PetMD University (PetMDU for short) is an online learning environment which allows users to take online courses related to companion animal health and behavioral topics. For this review I took the Dog Skin Care course, since it was something that I had some experience with having had a dog with some severe skin issues for part of his life.

PetMDU - Easy and free to accessThe courses are free and sign-in was extremely easy. You can can choose from among the 15 courses available across both dog and cat topics and save progress at any time. This allows you to come back and complete the courses at your own pace. The Dog Skin Health course took me about an hour from start to finish, but I could see where others might take 15 more minutes to complete if they read all of the reference material provided.

I had no expectation for what to expect from a free course, so I was pleasantly surprised that each content section (either a series of articles or videos) was relayed by a veterinarian. The good news is, much like my own vets, the teachers of this course make no assumption as to the skill level of the audience. Even the most technical terms have very easy to follow descriptions provided. For example: Did you know that pruritus defines a dog's proclivity to scratch? I sure didn't before taking this course.

Share your PetMD U course progress with your Facebook or Twitter friends. The course is set up in such a way that you have the opportunity to share your experience with your friends on a variety of social media sites, including Facebook and Twitter. In addition, you can also share your favorite content with your Google+ friends, although you cannot share your test results here.

PetMD U quiz answers provide not only the correct answer, but also background information on the topics they cover.
After each section and at the end you have the opportunity to test your knowledge in the form of multiple choice quizzes. If you've carefully read through the content, expect to get a high mark, however, they aren't easy.

When you've successfully made your way through an entire course, you're graded and provided with a certificate, as well as the opportunity to once again share your success on Facebook and Twitter.

The site does have ads, but I was happy to see that they don't get in the way of the course content. I'll be looking closer at more of the courses and hope to provide you with additional reviews on this site in the months to come.

Check it out for yourself when you get a chance and let me know what you think.

Myself and a number of other pet bloggers will be available to answer questions at the PetMD U #blogpawschat on Twitter (yep, you'll need to use that hash tag along with #petmdu) when we meet on May 14th from 8 to 10 PM Eastern time.

If you've already decided you're going, go ahead and RSVP below. I look forward to meeting you and talking more about this new service:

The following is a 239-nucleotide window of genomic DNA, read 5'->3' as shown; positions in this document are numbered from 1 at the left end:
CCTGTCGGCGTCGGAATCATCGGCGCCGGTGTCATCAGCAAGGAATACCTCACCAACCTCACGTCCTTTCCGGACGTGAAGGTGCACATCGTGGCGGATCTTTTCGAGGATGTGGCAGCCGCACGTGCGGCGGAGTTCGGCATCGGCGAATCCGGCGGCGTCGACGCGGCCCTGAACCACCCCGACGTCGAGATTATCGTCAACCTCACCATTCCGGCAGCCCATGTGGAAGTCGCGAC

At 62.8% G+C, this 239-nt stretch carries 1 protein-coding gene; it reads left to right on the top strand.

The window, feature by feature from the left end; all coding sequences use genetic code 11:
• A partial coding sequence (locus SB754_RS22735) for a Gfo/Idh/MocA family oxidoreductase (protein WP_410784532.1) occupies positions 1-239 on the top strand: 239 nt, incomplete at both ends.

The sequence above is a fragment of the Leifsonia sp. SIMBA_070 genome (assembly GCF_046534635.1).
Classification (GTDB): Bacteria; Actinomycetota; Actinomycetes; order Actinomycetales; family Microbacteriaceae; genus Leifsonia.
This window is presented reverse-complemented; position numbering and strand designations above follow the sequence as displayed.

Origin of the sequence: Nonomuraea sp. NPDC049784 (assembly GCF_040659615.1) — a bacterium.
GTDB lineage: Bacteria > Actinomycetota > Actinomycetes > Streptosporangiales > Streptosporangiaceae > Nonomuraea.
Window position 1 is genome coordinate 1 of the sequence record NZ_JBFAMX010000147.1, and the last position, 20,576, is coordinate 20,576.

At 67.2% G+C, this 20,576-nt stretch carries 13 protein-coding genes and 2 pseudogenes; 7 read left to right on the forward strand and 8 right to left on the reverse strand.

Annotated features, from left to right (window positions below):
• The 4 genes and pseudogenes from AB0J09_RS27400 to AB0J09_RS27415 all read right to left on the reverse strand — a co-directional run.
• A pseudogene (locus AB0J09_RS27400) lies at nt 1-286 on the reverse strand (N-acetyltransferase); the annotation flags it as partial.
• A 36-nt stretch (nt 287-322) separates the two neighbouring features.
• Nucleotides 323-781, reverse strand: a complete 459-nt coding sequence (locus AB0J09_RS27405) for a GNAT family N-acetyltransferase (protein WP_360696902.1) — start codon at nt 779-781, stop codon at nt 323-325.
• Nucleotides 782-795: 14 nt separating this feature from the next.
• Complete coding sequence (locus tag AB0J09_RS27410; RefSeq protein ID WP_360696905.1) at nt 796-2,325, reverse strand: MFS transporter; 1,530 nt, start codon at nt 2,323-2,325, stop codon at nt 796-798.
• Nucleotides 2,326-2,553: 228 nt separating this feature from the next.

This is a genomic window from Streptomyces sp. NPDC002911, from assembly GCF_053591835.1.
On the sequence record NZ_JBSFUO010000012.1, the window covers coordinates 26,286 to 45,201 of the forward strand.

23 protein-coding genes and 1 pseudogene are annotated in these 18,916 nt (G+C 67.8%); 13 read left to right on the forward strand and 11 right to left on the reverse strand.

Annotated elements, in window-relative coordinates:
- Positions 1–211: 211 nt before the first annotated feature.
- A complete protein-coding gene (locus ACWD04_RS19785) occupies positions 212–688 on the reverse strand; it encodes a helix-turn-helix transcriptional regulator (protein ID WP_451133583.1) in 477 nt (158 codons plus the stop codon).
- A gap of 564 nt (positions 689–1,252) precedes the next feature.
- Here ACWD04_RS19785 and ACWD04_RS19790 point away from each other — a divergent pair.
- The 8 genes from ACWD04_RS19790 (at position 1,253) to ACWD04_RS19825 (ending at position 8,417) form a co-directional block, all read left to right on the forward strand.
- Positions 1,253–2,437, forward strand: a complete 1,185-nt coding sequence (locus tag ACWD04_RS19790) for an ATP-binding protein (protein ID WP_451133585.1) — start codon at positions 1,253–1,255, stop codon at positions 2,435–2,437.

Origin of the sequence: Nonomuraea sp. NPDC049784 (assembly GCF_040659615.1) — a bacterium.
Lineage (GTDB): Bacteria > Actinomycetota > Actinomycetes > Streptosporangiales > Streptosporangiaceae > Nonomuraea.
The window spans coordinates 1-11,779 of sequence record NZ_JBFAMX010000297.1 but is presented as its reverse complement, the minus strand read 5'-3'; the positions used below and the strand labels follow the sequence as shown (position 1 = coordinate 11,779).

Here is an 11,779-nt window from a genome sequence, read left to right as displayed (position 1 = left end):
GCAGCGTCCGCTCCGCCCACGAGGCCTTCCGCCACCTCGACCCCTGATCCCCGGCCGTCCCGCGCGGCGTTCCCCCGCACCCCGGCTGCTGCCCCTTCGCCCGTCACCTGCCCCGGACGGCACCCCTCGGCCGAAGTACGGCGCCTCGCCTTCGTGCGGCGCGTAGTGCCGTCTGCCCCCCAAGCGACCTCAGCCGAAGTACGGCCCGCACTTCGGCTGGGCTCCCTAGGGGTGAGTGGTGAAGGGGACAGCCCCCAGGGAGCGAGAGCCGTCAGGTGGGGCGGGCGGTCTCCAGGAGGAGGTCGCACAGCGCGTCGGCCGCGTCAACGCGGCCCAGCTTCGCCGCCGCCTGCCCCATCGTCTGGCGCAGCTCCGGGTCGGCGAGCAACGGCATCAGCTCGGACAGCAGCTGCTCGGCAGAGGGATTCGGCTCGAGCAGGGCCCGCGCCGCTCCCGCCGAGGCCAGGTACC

Tuesday, April 30, 2013

Create Your Own Pet Food Recall Notifications

It's scary to think that almost every day there's a recall out for one type of pet food or another. The Pet Food Recalls of 2007 were particularly troublesome and brought to light the many brands that offshore their production to facilities in China that have insufficient safety controls.

Since forewarned is forearmed, I wanted to share a quick and easy way that you can stay ahead of game and get notifications as quickly as they occur with Google Alerts. What you get are notifications in your email inbox with the latest pet food recall notifications from across the Internet.

Here's how you get set up:

  1. The first thing you'll need is a Google Mail account. If you have an account, sign-in. If you don't, get one. It's easy and free.
  2. Next, surf on over to Google Alerts
  3. Once there, you'll be able to put in keywords to create an alert. In the example, below you can see that I've used "pet food recall" (without the quotes) in the Search query field to accomplish this.
  4. I adjust the How often setting on some of the alerts I have set up, but I find either Once a day or Once a week, but be more than sufficient. If you change this to As-it-happens, you may find that the amount of email you get to be overwhelming. My own pet food recall alert is set to Once a day.
  5. That's it. The rest of the settings I leave as-is. I always leave the How many field as Only the best results, and that provides all the results I've ever needed.
Here's a screen shot of what mine looked like when it was done. Note that you get to look at what the email will look like on the right hand side of the display:

Simple Pet Food Recall Notifications by Google Alerts
Simple Pet Food Recall Notifications by Google Alerts